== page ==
For the briefest of moments I forget that my life is more than basking in the sunny atmosphere of bright smiles, warm embraces and loving kisses from friends and the locals here in Salvador. The morning walks with buddies, the afternoon passage on the beach and evening dinners in outdoor restaurants are among the swirl of activity that eclipses concerns of cold days back home. As I pretend that my life is in the here and now, I still veer toward the things that must be in place upon my return. The thoughts of supplies and syllabi, students and models, colleagues and confidants, stir in my mind, as breezes flow over my sun baked body. My languid stroll along the promenade, at times, is undercut by the internal scheduling of trains, planes and buses in my head.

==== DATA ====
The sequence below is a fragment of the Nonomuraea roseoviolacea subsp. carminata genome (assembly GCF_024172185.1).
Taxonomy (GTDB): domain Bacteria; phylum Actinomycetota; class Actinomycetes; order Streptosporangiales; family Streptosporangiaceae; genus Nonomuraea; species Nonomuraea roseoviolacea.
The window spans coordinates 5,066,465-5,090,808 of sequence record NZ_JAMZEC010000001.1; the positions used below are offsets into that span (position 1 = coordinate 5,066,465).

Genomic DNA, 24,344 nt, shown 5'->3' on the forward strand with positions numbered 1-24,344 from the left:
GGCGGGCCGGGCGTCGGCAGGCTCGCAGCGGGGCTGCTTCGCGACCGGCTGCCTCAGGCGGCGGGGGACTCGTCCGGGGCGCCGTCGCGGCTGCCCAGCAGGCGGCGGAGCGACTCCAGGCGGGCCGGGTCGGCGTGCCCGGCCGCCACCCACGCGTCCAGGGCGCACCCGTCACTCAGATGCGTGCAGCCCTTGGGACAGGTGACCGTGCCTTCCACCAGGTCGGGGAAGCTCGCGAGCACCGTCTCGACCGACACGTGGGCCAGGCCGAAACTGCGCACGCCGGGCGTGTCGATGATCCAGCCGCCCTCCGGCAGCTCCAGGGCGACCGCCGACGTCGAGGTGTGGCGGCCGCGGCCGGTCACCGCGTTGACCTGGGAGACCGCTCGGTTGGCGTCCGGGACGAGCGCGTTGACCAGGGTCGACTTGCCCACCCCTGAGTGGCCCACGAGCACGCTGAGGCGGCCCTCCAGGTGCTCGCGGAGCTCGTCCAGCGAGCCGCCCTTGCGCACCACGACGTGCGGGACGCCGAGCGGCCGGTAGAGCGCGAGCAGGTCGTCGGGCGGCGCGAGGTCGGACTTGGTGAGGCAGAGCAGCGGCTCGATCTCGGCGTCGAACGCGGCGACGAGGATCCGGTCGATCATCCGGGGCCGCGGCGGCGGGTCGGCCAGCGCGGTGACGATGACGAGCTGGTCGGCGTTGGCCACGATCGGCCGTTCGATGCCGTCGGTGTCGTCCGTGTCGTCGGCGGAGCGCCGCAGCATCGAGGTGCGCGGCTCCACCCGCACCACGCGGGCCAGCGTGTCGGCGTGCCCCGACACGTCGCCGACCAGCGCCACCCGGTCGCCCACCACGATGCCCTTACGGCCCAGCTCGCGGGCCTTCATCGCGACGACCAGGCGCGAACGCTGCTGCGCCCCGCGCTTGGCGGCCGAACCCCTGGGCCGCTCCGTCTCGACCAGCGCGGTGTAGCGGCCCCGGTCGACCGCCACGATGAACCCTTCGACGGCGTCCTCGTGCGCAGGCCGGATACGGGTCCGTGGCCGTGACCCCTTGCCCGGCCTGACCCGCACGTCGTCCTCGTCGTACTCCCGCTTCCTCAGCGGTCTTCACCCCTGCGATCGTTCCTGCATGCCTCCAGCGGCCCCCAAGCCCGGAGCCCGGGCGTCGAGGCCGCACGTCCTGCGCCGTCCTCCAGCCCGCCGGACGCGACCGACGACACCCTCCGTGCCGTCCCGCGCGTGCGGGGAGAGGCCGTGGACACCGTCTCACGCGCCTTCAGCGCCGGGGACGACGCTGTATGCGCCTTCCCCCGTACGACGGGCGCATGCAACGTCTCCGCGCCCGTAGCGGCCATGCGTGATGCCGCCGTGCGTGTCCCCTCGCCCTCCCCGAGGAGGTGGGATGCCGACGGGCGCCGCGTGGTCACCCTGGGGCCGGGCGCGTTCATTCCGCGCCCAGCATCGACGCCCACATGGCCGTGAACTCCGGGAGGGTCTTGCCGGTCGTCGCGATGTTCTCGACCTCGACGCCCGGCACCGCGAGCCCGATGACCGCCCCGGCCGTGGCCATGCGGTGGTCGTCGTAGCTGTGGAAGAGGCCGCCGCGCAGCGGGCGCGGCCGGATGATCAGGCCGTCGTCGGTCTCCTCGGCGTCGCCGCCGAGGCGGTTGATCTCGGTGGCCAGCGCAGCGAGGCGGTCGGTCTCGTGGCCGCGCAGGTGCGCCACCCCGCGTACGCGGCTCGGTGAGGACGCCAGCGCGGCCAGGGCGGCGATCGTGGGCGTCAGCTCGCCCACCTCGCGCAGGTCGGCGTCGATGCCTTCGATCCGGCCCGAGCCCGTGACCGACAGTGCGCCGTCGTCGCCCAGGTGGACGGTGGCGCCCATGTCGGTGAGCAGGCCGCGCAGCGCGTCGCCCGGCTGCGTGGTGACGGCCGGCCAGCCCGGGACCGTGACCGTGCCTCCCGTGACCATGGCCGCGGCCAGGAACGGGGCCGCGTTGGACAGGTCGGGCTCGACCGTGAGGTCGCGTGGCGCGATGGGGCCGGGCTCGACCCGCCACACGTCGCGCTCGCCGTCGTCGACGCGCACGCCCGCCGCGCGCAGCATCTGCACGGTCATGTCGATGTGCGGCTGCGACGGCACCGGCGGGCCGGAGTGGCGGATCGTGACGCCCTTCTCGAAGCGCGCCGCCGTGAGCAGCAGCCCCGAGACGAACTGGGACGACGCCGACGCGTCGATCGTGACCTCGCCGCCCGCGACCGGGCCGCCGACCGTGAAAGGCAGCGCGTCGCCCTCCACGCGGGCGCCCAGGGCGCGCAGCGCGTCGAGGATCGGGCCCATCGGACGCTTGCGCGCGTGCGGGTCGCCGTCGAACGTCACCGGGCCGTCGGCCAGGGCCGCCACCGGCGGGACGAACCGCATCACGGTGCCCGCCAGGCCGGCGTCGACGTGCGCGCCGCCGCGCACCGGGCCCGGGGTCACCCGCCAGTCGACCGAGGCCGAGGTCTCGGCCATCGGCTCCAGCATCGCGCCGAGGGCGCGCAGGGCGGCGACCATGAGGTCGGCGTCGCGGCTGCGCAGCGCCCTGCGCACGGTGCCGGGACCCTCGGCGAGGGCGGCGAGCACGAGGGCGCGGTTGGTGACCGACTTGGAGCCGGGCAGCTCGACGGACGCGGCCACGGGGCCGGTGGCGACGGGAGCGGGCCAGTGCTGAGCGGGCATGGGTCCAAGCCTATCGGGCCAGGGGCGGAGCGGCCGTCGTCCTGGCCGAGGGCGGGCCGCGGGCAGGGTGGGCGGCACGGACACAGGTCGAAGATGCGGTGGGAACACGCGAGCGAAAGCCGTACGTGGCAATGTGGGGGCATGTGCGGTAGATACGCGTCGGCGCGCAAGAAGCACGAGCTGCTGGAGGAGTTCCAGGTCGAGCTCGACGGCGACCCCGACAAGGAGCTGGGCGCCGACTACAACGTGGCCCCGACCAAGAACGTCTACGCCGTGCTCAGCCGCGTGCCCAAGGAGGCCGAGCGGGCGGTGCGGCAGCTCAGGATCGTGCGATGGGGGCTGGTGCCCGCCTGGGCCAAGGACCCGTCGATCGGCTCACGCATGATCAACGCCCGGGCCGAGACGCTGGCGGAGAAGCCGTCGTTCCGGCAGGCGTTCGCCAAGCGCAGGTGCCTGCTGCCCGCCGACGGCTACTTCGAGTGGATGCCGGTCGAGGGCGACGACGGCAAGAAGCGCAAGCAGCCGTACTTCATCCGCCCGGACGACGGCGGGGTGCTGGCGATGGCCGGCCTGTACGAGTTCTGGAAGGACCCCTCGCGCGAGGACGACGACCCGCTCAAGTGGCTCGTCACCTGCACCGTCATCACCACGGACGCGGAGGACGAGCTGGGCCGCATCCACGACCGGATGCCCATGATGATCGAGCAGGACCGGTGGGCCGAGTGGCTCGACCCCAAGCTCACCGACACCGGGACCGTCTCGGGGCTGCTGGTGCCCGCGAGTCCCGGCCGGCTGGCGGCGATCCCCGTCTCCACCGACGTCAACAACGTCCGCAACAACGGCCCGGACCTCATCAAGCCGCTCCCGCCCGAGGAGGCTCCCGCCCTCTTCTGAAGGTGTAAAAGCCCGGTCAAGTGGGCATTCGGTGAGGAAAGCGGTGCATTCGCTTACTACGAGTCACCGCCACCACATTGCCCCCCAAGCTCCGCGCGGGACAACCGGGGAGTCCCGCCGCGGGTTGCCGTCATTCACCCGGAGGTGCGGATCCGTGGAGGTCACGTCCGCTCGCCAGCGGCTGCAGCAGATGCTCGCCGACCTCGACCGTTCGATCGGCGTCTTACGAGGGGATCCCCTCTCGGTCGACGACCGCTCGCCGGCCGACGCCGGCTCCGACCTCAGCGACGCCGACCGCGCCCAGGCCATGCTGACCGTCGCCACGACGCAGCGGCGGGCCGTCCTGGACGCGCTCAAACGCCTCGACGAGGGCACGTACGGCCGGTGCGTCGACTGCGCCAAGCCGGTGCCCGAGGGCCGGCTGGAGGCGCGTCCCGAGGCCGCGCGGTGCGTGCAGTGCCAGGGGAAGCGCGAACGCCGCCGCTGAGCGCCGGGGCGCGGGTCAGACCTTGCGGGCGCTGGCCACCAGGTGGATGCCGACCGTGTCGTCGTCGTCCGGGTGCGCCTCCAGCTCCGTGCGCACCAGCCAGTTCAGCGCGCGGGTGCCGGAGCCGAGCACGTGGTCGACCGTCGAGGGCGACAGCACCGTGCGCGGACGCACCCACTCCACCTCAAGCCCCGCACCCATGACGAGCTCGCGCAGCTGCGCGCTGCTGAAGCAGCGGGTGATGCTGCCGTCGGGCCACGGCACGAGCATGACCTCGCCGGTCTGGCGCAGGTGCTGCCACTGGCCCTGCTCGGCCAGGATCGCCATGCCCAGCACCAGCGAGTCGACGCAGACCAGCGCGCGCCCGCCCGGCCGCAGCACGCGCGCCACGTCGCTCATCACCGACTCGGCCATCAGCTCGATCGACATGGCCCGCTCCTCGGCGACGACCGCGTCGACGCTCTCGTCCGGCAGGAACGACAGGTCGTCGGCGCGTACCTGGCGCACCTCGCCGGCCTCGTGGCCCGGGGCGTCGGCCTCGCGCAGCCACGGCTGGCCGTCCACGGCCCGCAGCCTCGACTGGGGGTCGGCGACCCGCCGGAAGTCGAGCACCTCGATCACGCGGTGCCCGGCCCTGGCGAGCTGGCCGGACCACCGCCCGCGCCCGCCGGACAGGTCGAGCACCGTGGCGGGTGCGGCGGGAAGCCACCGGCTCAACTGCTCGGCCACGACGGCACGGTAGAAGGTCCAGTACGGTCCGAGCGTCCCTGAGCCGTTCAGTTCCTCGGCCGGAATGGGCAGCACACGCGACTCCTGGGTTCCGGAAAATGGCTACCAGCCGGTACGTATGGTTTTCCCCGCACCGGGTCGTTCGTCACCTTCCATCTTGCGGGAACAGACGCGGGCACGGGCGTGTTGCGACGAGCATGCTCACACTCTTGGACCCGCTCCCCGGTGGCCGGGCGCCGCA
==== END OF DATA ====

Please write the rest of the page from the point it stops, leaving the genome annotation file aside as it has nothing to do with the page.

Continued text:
This consciousness is hard to maintain in a land where things operate in a fluid motion, attendant to what happens next rather than what is prescribed. This moment is what matters, is a concept I willfully use in my daily life, but for it to truly work it has to be unconscious. Here in Salvador the people seem to know that there is no rush to get to the next moment when the present one is before you. The chance encounter that could lead to a long talk, walk or lunch is a common happenstance. Having a relationship with someone or something, like the sun, surf and sand, is enough to fill one's day. My goal is to carry this way of being into the colder climes of the northeast, and not be rushed by chill or prescription, because the next moment can wait.
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